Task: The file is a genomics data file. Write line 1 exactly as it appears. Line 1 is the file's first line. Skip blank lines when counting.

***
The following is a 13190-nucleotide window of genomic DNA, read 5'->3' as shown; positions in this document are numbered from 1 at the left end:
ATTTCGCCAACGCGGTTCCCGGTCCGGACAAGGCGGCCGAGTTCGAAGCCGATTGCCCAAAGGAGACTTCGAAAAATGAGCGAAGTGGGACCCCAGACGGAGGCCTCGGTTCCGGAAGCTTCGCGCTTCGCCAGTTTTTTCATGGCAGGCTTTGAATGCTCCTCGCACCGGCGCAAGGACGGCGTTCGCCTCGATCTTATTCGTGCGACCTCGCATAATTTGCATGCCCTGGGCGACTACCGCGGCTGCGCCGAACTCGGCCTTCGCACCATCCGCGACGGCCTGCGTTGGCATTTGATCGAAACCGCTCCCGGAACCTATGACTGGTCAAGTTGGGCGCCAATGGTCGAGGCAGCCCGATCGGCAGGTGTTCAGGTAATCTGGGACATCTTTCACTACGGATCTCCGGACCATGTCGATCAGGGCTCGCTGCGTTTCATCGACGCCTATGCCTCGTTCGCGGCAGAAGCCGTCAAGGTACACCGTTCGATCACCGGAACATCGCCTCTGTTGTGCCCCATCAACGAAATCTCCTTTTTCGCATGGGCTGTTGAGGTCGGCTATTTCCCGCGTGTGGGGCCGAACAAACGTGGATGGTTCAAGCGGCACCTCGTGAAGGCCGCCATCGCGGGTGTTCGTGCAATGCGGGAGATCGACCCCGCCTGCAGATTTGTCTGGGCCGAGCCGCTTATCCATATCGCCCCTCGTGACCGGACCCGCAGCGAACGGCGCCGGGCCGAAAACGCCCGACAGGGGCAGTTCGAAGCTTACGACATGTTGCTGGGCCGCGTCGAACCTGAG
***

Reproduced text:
The following is a 13190-nucleotide window of genomic DNA, read 5'->3' as shown; positions in this document are numbered from 1 at the left end: